To IWU alumni considering volunteering for their alma mater,
Alumni Association President Jean Baird offers assurance
that how much they want to help is strictly up to them.
|"The basic idea we’re trying to convey to potential volunteers is that we’re sensitive to their desires about what they can do and also what they can’t do," says Baird, shown above in the Hansen Student Center. (Photo by Marc Featherly)|
Two years ago, Jean Sullivan Baird ’80 became president of the Illinois Wesleyan University Alumni Association. Since the inception of new bylines ratified by the association in 2002, the organization has grown in both its scope and in the number of alumni who have volunteered in a wide range of activities — from hosting regional events to helping mentor current students.
Baird, who is also a member of the University’s Board of Trustees, is vice president of operations for State Farm Insurance Companies and holds an Executive M.B.A. from the University of Illinois. She and her husband Bill live in Columbia, Mo.
In April, Baird sat down to answer some general questions that alumni might have about the IWU Alumni Association and the many opportunities it offers.
In its most basic sense, what is the purpose of the Alumni Association?
I would say that the mission is to connect the alumni into the fabric of Illinois Wesleyan University. That means providing outlets to strengthen the relationship between alumni and the University, to build relationships among alumni, and to develop the culture of stewardship of alumni toward IWU.
How has that purpose evolved over the years that you’ve been involved in the association?
I can answer that from a more personal perspective. My early involvement, after graduation, was more focused on fundraising and helping to support the financial needs of the University. And that’s extremely important. But I think over time we’ve been developing a much broader sense of how alumni can help the University fulfill its educational mission — and also how they can really enjoy and benefit from a lifelong relationship with IWU, both academically and socially.
Part of that broader perspective is geographic — shifting from a more regional outlook to one involving national outreach. More events are being planned and offered to a larger audience nationwide, and I think we’ve seen interest in the University grow sharply because of that. The growth in size and number of our regional clubs has meant that alumni in, say, Washington, D.C., or San Francisco, can meet in those cities with fellow alums, many of whom they may have never met before. And what we’re seeing is that a lot of vibrant connections are being made in those gatherings — business connections, personal connections. The common bond of an Illinois Wesleyan education is something that alumni can really relate to and build upon their whole lives.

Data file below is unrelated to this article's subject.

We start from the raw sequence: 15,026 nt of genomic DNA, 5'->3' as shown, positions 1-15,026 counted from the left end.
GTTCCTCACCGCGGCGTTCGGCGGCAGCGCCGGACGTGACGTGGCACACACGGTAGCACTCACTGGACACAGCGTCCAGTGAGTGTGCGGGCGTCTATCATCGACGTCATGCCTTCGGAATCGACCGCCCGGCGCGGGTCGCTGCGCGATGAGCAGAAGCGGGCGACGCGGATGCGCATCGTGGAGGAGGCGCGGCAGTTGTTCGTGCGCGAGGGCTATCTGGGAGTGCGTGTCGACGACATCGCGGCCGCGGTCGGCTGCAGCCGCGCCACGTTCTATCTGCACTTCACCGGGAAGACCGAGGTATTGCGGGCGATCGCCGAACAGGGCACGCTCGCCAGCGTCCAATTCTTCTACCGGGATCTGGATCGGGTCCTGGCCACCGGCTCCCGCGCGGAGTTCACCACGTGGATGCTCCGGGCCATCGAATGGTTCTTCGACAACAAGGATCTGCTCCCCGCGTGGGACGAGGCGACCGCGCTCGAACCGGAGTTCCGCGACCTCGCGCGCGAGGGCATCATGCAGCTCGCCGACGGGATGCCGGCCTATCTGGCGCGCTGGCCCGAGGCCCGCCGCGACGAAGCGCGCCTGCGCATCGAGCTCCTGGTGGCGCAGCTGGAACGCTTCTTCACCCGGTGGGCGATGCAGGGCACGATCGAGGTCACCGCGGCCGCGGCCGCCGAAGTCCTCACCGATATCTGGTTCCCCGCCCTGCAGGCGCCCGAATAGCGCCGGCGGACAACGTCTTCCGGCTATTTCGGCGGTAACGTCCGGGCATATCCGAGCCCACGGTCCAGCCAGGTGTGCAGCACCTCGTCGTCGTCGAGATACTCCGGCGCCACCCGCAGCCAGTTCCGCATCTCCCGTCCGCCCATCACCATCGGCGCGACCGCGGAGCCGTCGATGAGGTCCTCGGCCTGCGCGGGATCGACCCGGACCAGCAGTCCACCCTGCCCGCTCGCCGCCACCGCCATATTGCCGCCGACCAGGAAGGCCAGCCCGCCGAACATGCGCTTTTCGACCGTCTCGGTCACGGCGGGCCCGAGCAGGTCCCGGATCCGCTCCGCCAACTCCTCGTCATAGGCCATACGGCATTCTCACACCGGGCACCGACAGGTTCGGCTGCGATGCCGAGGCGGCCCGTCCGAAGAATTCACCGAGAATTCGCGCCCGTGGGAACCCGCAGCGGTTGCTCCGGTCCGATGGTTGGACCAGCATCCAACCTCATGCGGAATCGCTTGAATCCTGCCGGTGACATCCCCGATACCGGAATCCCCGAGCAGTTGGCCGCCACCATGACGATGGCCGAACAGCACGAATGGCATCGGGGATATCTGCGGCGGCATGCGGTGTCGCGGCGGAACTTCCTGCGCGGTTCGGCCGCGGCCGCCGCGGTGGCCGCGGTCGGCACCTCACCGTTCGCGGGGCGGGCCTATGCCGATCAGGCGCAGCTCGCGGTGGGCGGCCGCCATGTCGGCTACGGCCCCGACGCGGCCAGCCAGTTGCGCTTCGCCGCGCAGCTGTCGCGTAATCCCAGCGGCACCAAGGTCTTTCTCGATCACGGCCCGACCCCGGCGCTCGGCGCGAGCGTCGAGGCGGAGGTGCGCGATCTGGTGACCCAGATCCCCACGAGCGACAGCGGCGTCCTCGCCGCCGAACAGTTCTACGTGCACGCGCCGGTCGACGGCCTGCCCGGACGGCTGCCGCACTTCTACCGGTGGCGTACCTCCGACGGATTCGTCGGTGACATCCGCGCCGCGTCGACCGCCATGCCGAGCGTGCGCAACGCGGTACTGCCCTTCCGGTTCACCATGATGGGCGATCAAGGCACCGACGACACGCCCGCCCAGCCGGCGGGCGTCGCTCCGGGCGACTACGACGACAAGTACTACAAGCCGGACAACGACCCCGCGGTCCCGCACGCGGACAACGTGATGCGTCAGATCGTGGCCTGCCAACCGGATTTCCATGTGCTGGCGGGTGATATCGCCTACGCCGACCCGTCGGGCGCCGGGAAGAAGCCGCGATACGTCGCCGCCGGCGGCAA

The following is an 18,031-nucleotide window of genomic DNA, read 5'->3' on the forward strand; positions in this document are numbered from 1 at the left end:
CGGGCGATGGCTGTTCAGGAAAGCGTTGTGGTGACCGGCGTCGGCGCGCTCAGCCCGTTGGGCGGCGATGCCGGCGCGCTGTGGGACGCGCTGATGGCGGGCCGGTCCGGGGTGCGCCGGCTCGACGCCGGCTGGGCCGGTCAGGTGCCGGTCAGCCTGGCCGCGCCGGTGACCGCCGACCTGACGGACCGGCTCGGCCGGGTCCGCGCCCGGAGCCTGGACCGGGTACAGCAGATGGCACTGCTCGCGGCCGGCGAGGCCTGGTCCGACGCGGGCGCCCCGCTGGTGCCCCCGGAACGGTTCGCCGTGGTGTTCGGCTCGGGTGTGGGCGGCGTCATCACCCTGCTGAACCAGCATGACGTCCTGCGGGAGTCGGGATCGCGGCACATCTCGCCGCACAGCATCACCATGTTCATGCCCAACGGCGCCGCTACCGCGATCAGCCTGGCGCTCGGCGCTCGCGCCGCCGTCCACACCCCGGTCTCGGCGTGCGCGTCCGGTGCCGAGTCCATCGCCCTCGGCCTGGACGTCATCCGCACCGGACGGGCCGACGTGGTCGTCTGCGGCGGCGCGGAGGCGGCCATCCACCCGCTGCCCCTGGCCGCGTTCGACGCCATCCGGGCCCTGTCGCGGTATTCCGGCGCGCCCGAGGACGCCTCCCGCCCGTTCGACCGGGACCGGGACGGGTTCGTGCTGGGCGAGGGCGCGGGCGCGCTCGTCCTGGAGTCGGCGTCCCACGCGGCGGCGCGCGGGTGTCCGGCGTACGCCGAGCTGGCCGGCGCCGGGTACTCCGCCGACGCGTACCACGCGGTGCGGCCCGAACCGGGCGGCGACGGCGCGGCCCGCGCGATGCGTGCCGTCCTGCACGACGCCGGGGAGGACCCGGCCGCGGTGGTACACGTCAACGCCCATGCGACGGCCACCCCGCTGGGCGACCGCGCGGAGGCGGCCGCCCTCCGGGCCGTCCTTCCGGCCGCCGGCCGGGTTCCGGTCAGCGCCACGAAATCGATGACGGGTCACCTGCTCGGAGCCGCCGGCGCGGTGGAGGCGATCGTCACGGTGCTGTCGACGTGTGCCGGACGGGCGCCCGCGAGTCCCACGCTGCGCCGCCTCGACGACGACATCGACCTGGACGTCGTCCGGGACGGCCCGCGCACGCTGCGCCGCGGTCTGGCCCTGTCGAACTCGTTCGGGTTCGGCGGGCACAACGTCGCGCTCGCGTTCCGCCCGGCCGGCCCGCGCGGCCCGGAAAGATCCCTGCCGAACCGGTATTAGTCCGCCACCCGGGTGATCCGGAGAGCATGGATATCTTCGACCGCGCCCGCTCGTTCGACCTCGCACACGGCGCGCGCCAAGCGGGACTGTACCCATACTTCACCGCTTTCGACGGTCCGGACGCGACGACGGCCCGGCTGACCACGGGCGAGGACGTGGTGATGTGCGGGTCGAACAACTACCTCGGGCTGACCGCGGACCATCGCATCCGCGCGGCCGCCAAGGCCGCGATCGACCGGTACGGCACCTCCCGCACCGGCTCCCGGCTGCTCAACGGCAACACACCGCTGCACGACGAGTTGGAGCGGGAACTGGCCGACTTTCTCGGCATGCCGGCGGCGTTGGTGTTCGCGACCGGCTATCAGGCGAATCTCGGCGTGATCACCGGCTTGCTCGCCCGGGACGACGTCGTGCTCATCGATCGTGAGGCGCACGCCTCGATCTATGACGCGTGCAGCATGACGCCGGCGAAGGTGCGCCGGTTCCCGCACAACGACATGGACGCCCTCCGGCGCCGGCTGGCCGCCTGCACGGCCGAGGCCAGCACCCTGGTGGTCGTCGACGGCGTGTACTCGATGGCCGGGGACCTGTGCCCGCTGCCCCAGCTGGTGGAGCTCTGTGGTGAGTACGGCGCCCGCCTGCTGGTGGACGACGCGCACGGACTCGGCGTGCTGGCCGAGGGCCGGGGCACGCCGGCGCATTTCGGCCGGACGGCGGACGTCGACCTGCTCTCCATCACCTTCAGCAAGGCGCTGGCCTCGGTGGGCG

If you were talking to an alumnus who expressed reluctance to get involved in volunteering, what would you say to persuade him or her?
The first thing I would do is listen. I would try to understand where the source of their reluctance comes from. What I find is that it’s often based on a misunderstanding — maybe they assume that we’re wanting an enormous amount of their time, or that every volunteer activity is tied to a financial commitment.
The basic idea we’re trying to convey to potential volunteers is that we’re sensitive to their desires about what they can do and also what they can’t do. Maybe they live in Chicago and they just want to do work there, instead of on campus. Let’s make that happen. Maybe they want to exclusively interact with students. Perhaps your time is extremely limited but you still want to help in some way. That’s not a problem; we really have a lot of volunteer activities that can fit anybody’s time budget.
What might IWU alumni not know about the current Alumni Association that would surprise them?
How much fun we have. I know our graduates appreciate the education they received from Illinois Wesleyan, and can see the rewards in helping the institution fulfill its educational mission — but what many of them may not realize is that we do have fun in what we’re doing. That’s my philosophy: If we’re not going to have fun doing it, then we should go do something else.
What’s the best way for alumni interested in volunteering to learn about the options?
One way is to go to the Alumni Association Web site (see link below) and click on the section for volunteers. You’ll find a list and explanations of all the different kinds of activities that we offer, as well as who to get in touch with to learn more.
We are also holding our annual Alumni Leadership Volunteer Workshop this year at Homecoming, Friday, October 6, 2006. There will be several sessions in the afternoon in which current or potential volunteers will have a chance to meet with current students, administrators, and other alumni, and also attend a reception at the President’s House. If you want to register or learn more you can call our toll free number, (888) 498-2586, by October 1. We’d love to meet you and have a chance to tell you more about us!
To visit the Alumni Association home page, click here.